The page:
- Closed Arm Rearing: This is the number of times that a rodent stands on its hind legs in closed arms. Compare this to unprotected rearing behavior. Rodents rear while exploring a lot, but a more anxious rodent may save that behavior for the closed arms.
An interesting question in the elevated plus maze studies is what qualities of the open arm make them more stressful. Is it that the rodents can see that they are unprotected from falling, or is it that they cannot feel a wall protecting them? Or perhaps both? Many neuroscientists argue that a rodent’s tactile sensation in their vibrissae (aka whiskers) is more important for driving thigmotaxis behavior. That said, behavioral assays have been shown to be sensitive to visual cues like the brightness of the room (i.e. rodents are less likely to explore brighter spaces), so vision cannot be ruled out of playing a role in the elevated plus maze behavior.
A study by Filgueiras and colleagues (2014) examined this question specifically within the elevated plus maze. Their study utilized three different types of the elevated plus maze: one conventional, one whose open arms were replaced with transparent walls, and one whose open arms were replaced with opaque walls. They then divided a cohort of rats (n=71) into three groups, one for each type of maze. Within each group, some rats had their whiskers trimmed before testing, and others did not.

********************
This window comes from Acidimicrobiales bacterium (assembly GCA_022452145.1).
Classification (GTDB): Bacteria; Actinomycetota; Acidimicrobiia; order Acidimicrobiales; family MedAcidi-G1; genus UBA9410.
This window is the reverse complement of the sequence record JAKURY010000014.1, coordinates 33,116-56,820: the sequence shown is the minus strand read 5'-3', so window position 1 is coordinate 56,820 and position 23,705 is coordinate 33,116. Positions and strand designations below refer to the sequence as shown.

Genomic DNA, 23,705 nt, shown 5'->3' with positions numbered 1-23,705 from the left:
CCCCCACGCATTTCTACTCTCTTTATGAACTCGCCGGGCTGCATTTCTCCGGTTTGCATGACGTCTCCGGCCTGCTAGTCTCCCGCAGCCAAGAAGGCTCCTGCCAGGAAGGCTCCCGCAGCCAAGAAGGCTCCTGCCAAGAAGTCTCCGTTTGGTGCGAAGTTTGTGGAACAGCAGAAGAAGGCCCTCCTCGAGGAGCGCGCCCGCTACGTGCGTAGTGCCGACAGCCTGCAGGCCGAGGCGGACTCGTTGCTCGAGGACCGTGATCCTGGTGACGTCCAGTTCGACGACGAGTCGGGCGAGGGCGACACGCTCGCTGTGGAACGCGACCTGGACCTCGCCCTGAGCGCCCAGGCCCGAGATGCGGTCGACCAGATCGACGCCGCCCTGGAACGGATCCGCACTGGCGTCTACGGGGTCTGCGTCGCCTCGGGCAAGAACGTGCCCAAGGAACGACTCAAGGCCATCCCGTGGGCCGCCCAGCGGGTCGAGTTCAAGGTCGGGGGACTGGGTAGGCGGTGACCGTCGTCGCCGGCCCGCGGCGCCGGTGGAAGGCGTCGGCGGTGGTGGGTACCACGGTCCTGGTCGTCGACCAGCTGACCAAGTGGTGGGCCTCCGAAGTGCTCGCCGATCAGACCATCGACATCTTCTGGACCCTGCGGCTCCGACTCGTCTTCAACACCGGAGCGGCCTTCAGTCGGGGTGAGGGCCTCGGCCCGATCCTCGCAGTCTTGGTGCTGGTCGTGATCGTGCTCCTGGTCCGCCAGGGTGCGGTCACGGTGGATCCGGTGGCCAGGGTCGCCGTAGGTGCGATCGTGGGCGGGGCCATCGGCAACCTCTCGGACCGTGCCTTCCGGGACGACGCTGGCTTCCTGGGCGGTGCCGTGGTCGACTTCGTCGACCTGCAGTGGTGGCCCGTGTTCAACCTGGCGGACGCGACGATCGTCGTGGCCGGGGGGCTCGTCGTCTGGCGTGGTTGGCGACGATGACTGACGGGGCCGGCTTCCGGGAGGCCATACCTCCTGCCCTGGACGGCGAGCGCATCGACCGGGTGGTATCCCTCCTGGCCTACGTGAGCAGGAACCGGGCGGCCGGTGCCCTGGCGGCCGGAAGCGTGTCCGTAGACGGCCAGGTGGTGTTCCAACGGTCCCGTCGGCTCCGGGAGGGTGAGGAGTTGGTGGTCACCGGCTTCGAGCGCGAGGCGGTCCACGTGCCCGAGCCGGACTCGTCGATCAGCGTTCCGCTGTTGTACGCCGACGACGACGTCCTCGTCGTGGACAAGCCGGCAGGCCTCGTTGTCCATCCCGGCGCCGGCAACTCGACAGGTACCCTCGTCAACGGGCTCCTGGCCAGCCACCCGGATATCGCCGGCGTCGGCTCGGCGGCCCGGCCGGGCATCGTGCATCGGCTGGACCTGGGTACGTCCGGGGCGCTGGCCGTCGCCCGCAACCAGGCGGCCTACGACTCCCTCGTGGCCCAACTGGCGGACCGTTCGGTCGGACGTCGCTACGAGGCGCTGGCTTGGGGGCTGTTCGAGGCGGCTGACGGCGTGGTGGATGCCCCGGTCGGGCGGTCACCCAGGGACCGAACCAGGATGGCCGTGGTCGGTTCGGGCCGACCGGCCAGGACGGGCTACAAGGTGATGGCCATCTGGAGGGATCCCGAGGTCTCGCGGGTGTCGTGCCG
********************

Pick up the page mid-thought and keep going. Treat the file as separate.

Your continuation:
The study ultimately showed that rats using a conventional maze (that still had its normal open arms) demonstrated the greatest anxiety-like behavior overall. The behavior of rats in the modified mazes, however, did not differ significantly. Whether the “open” arms were fitted with transparent or opaque walls, they explored them similarly, regardless of whether or not they had their whiskers intact. Overall, the study suggests that rodents in the EPM do rely on tactile sensation to guide their behavior and that when their whiskers have been cut, they are able to rely on other senses beyond vision to guide the way.
Overall, the elevated plus maze is a really good essay for anxiety-like behavior assessment in rodents. It’s a relatively low-stress behavioral test, so it can be combined easily with other assays as part of a battery of tests. It’s also a relatively quick test, since you don’t have to account for any habituation sessions and can frequently be scored by software (although it’s never a bad idea to manually score a bit to make sure your software is behaving). Be sure to mind the lighting of the room to not create additional stressors or confounds!
- Filgueiras GB, Carvalho-Netto EF, & Estanislau C (2014). Aversion in the elevated plus-maze: role of visual and tactile cues. Behavioural processes, 107, 106-11 PMID: 25151938
- Wall PM, & Messier C (2001). Methodological and conceptual issues in the use of the elevated plus-maze as a psychological measurement instrument of animal anxiety-like behavior. Neuroscience and biobehavioral reviews, 25 (3), 275-86 PMID: 11378181